AskDefine | Define althorn

User Contributed Dictionary



  1. An alto or tenor saxhorn


  • Spanish: trombón alto

Extensive Definition

Althorn redirects here. For the village in Essex, see Althorne.
Genis redirects here. For the Tales of Symphonia character, see Genis Sage.
Known in the U.S. as alto horn, in the UK as the Tenor Horn, and in Germany as althorn this brass instrument pitched in E has a conical bore (gradually widening), and normally uses a deep, cornet-like mouthpiece. It is most commonly used in marching bands, brass bands and similar ensembles, whereas the horn tends to take the corresponding parts in symphonic groupings and classical brass ensembles. In the U.S. and Germany the name tenor horn is identical to baritone horn as well as the Tuba and euphonium. To avoid confusion, the instrument is also occasionally referred to as E horn.


The alto horn (in E (flat)) has a conical bore like the orchestral (French) Horn (in F) and uses deep funnel or cup shaped mouthpieces depending on the model. It is used in British Brass bands and is very rarely included in the orchestra where its place is taken by the orchestral horn. However, it is regularly found in concert bands, where it has the same status as the Horn. The conical bore and deep mouthpiece produces a mellow, rounded tone which is most often used as a middle voice, supporting the melodies by the trumpets, cornets or flugelhorns, and fills in the gap above the lower tenor and bass instruments (the trombone, baritone horn, euphonium and tuba). Solos for the alto horn are very occasional, and are usually taken by the solo horns. Most alto horns are pitched in E and are transposing instruments. Their typical range is from the A an octave and a minor third below middle C to the E an octave and a minor third above middle C (A2 to E5). The standard bell-up horn comes in two basic shapes, one with the beginning of the bell looping over the top of the valves and the other looping below the valves.

Naming issues

In the UK, the term alto was dropped, even though the little E horn was originally advertised in Sax’s catalogues as an alto horn. The reason this was done is that in British brass bands the E cornet is referred to as the soprano, the B cornet as the alto (unsaid but implied), the E horn as the tenor, the small-bore B horn, formerly the tenor horn, became the baritone, the baritone mysteriously disappeared from the Saxhorn lineup, and so on. The name tenor could apply only to one instrument, of course, and as it had been reassigned to the E horn. Sometimes the name is shortened to just E horn to avoid any confusion.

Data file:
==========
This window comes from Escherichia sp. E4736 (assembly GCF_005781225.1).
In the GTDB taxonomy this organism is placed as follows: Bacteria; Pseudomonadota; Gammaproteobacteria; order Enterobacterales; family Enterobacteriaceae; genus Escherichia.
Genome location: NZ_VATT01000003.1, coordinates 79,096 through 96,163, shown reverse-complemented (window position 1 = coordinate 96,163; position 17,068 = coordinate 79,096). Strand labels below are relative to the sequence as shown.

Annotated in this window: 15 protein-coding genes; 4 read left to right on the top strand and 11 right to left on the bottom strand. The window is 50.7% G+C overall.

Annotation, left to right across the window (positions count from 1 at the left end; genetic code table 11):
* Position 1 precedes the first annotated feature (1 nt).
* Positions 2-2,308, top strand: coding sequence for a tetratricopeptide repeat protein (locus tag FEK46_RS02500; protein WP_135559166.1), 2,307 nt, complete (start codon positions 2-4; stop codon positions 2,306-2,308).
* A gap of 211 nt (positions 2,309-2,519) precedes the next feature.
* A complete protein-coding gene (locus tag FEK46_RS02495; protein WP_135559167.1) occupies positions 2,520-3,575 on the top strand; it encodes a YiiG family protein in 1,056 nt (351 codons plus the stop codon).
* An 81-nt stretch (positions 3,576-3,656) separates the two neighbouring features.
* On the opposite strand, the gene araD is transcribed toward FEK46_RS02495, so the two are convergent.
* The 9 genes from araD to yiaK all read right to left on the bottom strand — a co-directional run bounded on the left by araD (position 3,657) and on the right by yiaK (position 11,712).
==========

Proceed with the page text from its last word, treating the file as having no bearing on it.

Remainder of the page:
And yet, in other countries, there are yet more names for the alto horn; for example, 'Althorn' in Germany and even just 'E Horn'. But just remember that the alto horn is pitched in E, unlike the baritone and euphonium, which are pitched in B. Also, the UK baritone horn (sometimes referred to as the tenor in the US) horn has the smallest bore, followed by the US baritone horn, and the euphonium has the largest tuba-like bore of the three.
In the U.S., it is colloquially known as the "peck horn". This name is mentioned in The Music Man.


It was invented as the alto voice in the saxhorn family in the mid-1800s by Adolphe Sax, a Belgian who is best remembered for the saxophone. It has been made in various forms: most common is a sort of mini-tuba shape, with the bell pointing upward, which may help the voice blend before reaching the audience; the solo horn looks like (and indeed effectively is) an enlarged flugelhorn, with the bell pointing forward, projecting more toward the audience; another variant has the bell facing backward (for military marching bands that preceded the soldiers, thus helping them hear better and keep better time in marching). Of these types only the standard upright instrument is seen in UK brass bands and remains the most common configuration seen.
Other saxhorns include the baritone horn.

Lists of important players

Today's premiere players
These are some of the most universally respected and influential tenor horn players in the world today:
  • Lesley Howie formerly of Black Dyke Band and Leyland Band (Horn Tutor at the Royal Northern College of Music)
  • Martin Armstrong of BHK Horden Band
  • Owen Farr of The Cory Band
  • Sheona White - formerly of YBS Band and now with Foden's Richardson Band
  • William Rushworth
  • John Thomas - Black Dyke Mills Band (1993) and winner of The World Brass Soloist competition (1988)
  • Phil Randell - former British Open Horn Champion
  • Bruce Myers - current Australian Open Horn Champion and Solo Horn for Gunnedah Shire Band
  • Melvyn Bathgate of Brighouse and Rastrick Band
  • Karlheinz Hoeflich Soloist
  • Sandy Smith of the Black Dyke Band
  • Django Bates

External links

althorn in Dutch: Althoorn
althorn in Japanese: テナーホルン
althorn in Norwegian: Althorn
althorn in Russian: Альт (духовой инструмент)
althorn in Swedish: Althorn

Synonyms, Antonyms and Related Words

alpenhorn, alphorn, alto horn, ballad horn, baritone, bass horn, brass choir, brass wind, brass-wind instrument, brasses, bugle, bugle horn, clarion, cornet, cornet-a-pistons, corno di caccia, cornopean, double-bell euphonium, euphonium, helicon, horn, hunting horn, key trumpet, lituus, lur, mellophone, ophicleide, orchestral horn, pocket trumpet, post horn, sackbut, saxhorn, saxtuba, serpent, slide trombone, sliphorn, sousaphone, tenor tuba, tromba, trombone, trumpet, tuba, valve trombone, valve trumpet
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